Archive for November 30th, 2010

When all you have is a hammer

Samuel Bowles’ has an excellent forthcoming book, “Machiavelli’s Mistake: Why good laws are no substitute for good citizens”, which argues that there are not separate conversations between markets and incentives on the one hand and philosophy and ethics on the other.

His story starts with ¬†Aristotle, who wrote in the Ethics that a constitution should “make the citizen good by inculcating habits in them.” There is a long line of political philosophers who similarly argued that essence of good government was the cultivation of civic virtue. However, ethics and government eventually became disassociated, exemplified by Machiavelli who argued that the purpose of laws was to make bad citizens behave. This argument was followed and perfected by Hobbes, Mandeville, Hume, Smith, and Bentham. Essentially, this line of thought argued that a constitution should be written as though citizens were wicked. [N.B. they were not all necessarily saying that humans were in fact wicked, but only that a good constitution should be written as if they were]. This assumes a “separability” between ethics and the material world, that laws have no impact on a person’s preferences or ethics. And it is the basis of all public policy issues when addressed by economics. And this is Machiavelli’s mistake.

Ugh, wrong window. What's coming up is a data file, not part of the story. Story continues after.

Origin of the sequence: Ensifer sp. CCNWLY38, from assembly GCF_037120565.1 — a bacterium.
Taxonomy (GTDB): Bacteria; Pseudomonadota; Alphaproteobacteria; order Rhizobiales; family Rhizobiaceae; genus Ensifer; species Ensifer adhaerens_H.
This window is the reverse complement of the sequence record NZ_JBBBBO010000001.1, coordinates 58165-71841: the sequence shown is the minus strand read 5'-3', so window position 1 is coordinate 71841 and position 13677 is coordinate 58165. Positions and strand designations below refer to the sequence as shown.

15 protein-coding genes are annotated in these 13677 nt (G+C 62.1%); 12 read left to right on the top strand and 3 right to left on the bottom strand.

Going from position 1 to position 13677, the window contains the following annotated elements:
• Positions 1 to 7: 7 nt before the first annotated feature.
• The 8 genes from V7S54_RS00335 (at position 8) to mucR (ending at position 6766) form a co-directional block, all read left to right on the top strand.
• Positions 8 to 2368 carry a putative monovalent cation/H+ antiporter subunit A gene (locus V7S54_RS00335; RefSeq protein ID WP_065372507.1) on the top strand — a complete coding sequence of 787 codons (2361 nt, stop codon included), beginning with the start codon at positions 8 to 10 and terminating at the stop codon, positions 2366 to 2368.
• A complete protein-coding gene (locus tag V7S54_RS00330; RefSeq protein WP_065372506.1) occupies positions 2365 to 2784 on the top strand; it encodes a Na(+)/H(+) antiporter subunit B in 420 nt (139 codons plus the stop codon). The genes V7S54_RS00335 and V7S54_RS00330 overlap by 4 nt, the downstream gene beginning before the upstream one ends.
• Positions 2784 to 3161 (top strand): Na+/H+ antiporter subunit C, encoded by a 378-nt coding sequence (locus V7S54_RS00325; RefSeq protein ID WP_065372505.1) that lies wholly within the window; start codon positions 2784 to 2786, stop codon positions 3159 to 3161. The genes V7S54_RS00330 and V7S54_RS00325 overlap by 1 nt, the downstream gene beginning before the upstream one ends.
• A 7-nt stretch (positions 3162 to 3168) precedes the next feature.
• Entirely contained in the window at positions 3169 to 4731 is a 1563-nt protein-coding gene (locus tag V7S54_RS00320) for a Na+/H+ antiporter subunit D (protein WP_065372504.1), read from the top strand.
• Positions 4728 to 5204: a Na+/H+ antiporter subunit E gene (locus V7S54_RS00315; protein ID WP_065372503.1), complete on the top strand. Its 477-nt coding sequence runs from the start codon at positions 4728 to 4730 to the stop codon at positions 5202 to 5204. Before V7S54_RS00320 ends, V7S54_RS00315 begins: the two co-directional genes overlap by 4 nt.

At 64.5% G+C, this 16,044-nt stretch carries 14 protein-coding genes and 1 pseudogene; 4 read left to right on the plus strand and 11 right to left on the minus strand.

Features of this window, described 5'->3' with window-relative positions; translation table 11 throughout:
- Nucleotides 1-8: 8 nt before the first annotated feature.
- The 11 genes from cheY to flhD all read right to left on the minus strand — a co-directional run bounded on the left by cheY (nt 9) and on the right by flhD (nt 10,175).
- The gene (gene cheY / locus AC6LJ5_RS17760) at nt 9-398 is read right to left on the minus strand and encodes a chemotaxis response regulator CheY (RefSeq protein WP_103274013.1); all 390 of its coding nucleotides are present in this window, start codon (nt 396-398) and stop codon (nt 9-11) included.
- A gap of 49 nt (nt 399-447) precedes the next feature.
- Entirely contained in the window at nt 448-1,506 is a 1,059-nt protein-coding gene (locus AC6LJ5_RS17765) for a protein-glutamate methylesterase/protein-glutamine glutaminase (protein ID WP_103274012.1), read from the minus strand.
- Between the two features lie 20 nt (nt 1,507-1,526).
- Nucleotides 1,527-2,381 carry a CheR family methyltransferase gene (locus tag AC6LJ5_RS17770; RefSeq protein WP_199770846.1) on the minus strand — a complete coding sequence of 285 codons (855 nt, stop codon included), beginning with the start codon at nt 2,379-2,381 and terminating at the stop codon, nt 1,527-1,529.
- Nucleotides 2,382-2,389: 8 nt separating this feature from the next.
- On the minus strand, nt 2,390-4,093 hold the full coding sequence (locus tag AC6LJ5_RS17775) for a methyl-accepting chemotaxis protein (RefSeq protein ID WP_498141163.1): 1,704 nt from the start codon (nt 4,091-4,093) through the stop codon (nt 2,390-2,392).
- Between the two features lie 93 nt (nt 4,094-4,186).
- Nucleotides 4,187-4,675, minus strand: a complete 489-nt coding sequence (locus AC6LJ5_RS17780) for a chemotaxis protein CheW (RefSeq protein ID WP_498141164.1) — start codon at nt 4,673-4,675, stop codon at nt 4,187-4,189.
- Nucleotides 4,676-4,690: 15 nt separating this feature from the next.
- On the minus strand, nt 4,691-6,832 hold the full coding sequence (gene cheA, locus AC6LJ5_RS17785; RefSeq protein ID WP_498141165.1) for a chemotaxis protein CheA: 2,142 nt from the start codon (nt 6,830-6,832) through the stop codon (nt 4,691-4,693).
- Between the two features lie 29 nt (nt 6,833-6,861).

The line Bowles takes is that maybe writing a constitution that supposes humans are selfish will make them so. That is, the “separability” assumption between economics and ethics is very false. To use the language of economics, Bowles is essentially arguing that preferences are endogenous. However hard it may be for non-economists to believe, the truth that is that economic analysis depends on preferences being exogenous (given) and stable. There is very, very little economic research that addresses endogenous preferences, that is, asking how preferences change and where they come from.

The reason for this is that the economist’s toolkit is not at all equipped to deal with endogenous preferences. Once endogenous preferences are introduced, one can no longer use the standard economics toolkit. This situation in economics reminds me of the Mark Twain quote: when all you have is a hammer, all problems start to look like nails. It is not hard to believe that people’s preferences change and come from somewhere. Perhaps it is time that economists get a new toolkit that is better equipped for the problems we face in the world today.

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